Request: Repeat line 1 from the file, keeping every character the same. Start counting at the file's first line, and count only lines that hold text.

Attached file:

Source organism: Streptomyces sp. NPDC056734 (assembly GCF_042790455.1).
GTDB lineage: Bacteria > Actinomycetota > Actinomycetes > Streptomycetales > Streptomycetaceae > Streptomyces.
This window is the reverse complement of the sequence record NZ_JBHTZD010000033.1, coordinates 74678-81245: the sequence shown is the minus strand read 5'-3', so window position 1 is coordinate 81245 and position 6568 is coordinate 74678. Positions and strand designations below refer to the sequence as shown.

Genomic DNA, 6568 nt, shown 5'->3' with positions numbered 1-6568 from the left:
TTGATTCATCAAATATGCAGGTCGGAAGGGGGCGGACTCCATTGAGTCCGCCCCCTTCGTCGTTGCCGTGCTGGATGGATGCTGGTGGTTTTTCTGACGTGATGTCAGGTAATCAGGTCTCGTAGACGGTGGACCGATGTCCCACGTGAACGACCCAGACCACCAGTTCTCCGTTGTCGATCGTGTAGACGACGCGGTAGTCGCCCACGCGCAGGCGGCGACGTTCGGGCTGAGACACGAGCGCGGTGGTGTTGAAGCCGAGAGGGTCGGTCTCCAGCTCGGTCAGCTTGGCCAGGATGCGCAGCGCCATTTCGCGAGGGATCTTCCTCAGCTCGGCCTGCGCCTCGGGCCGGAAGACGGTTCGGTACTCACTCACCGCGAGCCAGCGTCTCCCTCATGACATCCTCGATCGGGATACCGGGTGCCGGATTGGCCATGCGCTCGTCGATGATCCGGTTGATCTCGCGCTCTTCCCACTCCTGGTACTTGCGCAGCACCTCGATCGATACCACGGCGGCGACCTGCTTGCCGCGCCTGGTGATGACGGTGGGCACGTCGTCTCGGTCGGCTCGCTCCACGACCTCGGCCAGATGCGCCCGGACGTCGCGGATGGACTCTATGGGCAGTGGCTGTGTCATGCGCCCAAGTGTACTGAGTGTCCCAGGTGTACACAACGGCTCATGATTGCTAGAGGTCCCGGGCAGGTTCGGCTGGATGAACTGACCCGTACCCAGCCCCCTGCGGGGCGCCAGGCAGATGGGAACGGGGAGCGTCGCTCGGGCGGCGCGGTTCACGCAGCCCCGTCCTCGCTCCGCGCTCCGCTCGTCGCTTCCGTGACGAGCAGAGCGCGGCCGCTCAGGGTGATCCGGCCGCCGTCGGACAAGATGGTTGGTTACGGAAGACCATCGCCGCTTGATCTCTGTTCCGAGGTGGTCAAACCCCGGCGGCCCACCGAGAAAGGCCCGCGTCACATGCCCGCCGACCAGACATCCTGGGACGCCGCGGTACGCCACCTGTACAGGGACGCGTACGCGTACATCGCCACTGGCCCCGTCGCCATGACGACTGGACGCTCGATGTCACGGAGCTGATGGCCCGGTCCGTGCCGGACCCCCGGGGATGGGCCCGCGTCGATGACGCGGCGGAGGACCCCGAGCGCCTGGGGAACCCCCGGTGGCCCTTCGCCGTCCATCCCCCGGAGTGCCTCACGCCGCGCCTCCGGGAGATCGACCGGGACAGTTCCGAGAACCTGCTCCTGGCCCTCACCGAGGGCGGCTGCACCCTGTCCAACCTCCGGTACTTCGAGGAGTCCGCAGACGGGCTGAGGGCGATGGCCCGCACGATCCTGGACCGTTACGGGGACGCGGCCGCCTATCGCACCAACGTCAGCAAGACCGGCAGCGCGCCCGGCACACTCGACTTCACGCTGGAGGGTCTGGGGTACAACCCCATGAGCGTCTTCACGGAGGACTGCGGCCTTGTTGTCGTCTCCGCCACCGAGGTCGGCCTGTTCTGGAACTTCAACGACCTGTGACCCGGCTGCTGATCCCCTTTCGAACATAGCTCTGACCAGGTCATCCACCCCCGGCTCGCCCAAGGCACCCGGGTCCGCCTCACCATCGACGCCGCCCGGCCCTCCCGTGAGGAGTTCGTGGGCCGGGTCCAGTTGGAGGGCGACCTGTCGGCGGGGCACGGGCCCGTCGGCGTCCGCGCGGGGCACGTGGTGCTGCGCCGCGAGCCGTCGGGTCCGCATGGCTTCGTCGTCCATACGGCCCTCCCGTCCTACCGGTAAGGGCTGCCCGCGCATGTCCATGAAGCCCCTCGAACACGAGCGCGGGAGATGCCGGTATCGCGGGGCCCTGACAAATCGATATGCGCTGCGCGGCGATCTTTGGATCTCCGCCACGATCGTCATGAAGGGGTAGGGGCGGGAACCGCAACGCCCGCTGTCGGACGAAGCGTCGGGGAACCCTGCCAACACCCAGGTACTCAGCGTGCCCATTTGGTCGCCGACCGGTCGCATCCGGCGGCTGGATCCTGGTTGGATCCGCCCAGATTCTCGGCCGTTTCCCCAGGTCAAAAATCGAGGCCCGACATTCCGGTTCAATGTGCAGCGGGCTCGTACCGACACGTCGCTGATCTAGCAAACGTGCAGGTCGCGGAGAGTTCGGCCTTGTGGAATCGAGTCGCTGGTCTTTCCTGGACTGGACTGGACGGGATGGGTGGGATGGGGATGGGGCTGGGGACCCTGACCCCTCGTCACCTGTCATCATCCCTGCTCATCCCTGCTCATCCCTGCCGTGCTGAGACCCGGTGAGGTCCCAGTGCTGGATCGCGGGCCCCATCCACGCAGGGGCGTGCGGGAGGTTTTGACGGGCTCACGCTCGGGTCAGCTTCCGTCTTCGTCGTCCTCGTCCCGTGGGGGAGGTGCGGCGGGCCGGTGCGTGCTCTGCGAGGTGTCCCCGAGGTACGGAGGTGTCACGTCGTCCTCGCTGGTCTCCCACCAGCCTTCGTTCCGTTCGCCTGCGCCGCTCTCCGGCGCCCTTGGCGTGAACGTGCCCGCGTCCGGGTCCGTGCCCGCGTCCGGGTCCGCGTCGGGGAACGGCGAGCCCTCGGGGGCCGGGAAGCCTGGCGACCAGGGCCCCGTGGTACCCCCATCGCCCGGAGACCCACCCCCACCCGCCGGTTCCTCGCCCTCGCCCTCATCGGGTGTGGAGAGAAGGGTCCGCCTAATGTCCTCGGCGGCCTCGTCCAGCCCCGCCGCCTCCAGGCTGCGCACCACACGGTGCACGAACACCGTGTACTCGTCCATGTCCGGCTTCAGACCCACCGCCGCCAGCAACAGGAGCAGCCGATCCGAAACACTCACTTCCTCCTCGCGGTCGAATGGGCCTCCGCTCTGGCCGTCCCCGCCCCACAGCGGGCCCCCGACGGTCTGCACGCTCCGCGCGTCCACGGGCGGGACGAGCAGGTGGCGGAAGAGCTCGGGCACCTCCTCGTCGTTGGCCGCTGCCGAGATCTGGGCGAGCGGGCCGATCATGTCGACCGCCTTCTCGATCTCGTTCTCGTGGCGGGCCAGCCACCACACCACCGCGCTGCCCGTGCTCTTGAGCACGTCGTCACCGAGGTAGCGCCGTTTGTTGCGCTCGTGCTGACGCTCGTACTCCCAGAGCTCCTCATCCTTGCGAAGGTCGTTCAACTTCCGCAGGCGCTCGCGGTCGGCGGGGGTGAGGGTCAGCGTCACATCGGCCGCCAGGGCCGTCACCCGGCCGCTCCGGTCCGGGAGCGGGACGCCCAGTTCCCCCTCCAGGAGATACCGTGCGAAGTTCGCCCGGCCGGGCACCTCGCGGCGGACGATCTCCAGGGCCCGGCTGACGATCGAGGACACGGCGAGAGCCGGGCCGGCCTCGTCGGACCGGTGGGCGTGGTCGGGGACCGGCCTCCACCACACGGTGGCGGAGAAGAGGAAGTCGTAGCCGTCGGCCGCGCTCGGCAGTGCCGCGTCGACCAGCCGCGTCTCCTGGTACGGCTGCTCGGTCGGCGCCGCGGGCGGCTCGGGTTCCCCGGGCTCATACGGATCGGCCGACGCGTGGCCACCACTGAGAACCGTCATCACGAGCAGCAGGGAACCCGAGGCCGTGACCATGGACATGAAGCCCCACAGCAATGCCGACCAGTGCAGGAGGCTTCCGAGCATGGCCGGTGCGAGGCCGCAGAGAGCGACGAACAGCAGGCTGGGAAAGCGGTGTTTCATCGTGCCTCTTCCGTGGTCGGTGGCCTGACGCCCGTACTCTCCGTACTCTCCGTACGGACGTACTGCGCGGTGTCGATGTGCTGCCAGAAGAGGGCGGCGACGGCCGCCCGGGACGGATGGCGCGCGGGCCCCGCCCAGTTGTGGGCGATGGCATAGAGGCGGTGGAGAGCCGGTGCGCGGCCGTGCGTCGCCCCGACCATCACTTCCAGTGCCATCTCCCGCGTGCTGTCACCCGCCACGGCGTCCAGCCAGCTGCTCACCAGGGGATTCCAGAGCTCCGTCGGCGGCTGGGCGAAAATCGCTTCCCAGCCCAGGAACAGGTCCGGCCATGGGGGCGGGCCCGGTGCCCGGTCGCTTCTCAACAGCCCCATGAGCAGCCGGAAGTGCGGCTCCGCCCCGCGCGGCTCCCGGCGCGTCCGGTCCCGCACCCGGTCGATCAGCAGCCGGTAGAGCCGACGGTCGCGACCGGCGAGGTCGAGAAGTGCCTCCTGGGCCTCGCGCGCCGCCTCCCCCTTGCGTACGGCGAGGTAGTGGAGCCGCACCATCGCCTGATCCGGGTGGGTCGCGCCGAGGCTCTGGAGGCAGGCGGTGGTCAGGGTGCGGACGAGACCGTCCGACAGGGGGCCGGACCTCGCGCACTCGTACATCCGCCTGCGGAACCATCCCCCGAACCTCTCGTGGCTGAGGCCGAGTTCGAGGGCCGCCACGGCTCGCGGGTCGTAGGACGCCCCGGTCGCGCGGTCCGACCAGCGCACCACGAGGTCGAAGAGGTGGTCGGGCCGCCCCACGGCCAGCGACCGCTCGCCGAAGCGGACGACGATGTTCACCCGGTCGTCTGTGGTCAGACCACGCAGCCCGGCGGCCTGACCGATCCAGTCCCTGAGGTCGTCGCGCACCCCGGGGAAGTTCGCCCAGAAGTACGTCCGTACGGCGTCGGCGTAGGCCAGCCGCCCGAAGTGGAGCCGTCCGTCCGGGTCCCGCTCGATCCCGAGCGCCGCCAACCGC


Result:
Source organism: Streptomyces sp. NPDC056734 (assembly GCF_042790455.1).